If you’re looking to take out a personal loan for reasons like debt consolidation or home improvement projects, it’s important to make sure the lender you’re trying to get money from is legitimate.
Scammers may try to rip you off by asking for money upfront or promising guaranteed loan approval. They may even pose as a legitimate company and offer lower rates or fees than the real lender advertises on its website.
You have many options to protect yourself from getting hurt by personal loan scams, though. Here are four ways to recognize and avoid scams so you can borrow money without worrying.
1. Thoroughly research the lender
Before you think about taking out a loan with any business, the first step is to ensure it’s legitimate. Read reviews on external websites, check out the company’s Better Business Bureau score, and ask friends and family about their experiences with the business.
If you’re looking for comprehensive lists that compare many lenders, check out our guides on the best online personal loans, best small personal loans, and best personal loans for bad credit.
“First and foremost, understand the interest rates and fees,” Todd Nelson, senior vice president of strategic partnerships at Lightstream, told Insider. “Many times consumers feel like if the lender didn’t do a good job of explaining rates and fees, they may have been taken advantage of. Homework is always super important, and any reputable lender is going to be very upfront about what their rates and fees are.”
Check that the rate advertised in your offer matches up with the rates advertised on the lender’s website. You may have to fill out some information to see what rate you are prequalified to receive.
Also, review the fees listed on the offer. Some lenders charge no fees, but others will charge origination fees, late fees, or prepayment penalties, so it’s important that the fees your offer match the one listed on the company’s website.
2. Don’t pay money upfront for a loan
A classic tactic that many scammers use is offering you a loan with the caveat that you send them money upfront. They may promise to send you funds after receiving that first payment.
“Steer clear of anything that requires you to send money to the lender before there’s some sort of transaction,” Jim Houston, the managing director of lending and automotive finance at J.D. Power, told Insider. “Reputable lenders won’t say, ‘You send me money now and then I’ll send you money later.’ It doesn’t work that way.”
Some lenders may charge administrative or origination fees when you accept a loan, but those are typically taken out of the loan proceeds and will only affect the total amount of money you’ll receive.
3. Question lenders that guarantee approval
Almost all lenders will have some sort of screening process before they can offer you for a loan. Credit score minimums differ by lender, but most lenders take your credit score into account when deciding to approve you for a loan. Many companies will generate a soft credit inquiry to show you personalized rates.
If a lender asks for minimal information and ensures approval no matter your creditworthiness or other financial factors, be wary. Some common information a real lender may ask for includes:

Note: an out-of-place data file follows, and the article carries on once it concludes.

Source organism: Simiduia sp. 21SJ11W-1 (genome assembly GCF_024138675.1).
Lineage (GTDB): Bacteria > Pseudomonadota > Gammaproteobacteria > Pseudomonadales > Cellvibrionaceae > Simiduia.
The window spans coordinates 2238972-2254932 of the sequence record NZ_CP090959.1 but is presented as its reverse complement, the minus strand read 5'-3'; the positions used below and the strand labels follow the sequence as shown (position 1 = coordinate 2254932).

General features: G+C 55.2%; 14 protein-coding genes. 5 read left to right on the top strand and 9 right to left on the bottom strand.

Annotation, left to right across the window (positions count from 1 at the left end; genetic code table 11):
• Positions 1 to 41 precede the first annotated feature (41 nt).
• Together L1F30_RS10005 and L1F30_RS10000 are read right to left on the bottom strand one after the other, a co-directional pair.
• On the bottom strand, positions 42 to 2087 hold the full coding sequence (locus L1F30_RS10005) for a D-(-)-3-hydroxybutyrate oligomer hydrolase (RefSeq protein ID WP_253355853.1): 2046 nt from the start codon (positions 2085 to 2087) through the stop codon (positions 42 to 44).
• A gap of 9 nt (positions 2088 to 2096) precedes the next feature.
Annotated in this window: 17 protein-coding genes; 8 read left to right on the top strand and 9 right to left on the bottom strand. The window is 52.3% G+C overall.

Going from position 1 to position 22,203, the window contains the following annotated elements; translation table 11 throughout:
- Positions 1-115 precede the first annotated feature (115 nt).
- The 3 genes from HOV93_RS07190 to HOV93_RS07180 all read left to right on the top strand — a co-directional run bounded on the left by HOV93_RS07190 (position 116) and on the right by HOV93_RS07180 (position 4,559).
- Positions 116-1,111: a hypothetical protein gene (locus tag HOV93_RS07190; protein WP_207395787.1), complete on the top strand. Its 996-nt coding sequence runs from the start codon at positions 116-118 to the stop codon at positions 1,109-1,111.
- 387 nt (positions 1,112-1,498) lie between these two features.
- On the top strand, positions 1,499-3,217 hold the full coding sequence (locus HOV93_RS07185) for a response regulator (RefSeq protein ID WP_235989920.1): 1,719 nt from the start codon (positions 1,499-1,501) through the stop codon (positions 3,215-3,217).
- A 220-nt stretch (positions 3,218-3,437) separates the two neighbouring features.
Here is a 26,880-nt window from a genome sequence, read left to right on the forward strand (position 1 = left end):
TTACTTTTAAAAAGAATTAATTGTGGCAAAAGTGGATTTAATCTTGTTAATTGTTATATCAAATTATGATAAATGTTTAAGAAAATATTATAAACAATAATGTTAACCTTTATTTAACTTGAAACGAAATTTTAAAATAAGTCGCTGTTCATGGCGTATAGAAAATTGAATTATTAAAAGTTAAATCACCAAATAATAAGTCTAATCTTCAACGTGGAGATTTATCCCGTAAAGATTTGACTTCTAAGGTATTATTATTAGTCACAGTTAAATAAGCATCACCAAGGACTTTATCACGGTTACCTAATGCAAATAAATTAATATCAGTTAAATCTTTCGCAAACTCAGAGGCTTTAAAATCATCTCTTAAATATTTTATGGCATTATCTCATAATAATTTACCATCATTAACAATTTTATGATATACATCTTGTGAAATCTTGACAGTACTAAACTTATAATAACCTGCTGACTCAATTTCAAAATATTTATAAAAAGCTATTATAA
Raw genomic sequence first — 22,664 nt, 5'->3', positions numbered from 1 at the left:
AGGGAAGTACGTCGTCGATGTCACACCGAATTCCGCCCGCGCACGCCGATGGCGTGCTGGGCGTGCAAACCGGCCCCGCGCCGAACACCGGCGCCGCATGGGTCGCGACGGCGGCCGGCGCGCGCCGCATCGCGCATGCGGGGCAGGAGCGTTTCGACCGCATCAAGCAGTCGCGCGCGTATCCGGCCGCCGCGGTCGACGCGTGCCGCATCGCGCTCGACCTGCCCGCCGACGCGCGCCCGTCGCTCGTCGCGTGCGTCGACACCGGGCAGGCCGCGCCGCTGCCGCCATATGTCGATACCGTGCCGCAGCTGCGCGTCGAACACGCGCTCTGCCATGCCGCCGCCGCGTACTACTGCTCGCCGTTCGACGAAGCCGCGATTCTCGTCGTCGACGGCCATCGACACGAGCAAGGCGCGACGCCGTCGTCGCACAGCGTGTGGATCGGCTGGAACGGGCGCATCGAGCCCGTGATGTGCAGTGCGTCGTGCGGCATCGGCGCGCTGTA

- Reason for applying for a personal loan
- Contact information including your address, phone number, and email
- Date of birth
- Social security number
- Employment status
- Whether you rent or own your home
- How much you pay for housing each month
- Individual income
- Household income
“Legitimate lenders are going to go through an underwriting process, especially for personal loans, because they are unsecured debt,” Brian Walsh, CFP and senior manager of financial planning at SoFi, told Insider. “The approval decision is going to be based on the lender’s belief that the borrower is actually going to pay it back. They have to look at things like credit score, payment history, and debt-to-income ratio to make an informed decision. Places that wouldn’t do that raise a huge issue for me.”
4. Pay attention to how the lender is reaching out to you
Legitimate lenders do use a variety of methods to encourage you to borrow from them. You may see an online advertisement or receive an email from a lender, but not every company uses each of these methods. So if you get an email from a lender offering a loan, it’s possible a scammer is using a real company name to contact you.
For example, Lightstream will never make an unsolicited call, Nelson said. Reach out to each lender’s customer support number or email and confirm that the method with which you received your offer is legitimate.
Houston said that bogus offers are less common in the personal loan space than with other types of loans, such as auto loans. But scams do still occur, so know how to recognize them so you can avoid giving your personal information a fake company.
Ryan Wangman is a reviews fellow at Personal Finance Insider reporting on mortgages, refinancing, bank accounts, bank reviews, and loans. In his past experience writing about personal finance, he has written about credit scores, financial literacy, and homeownership.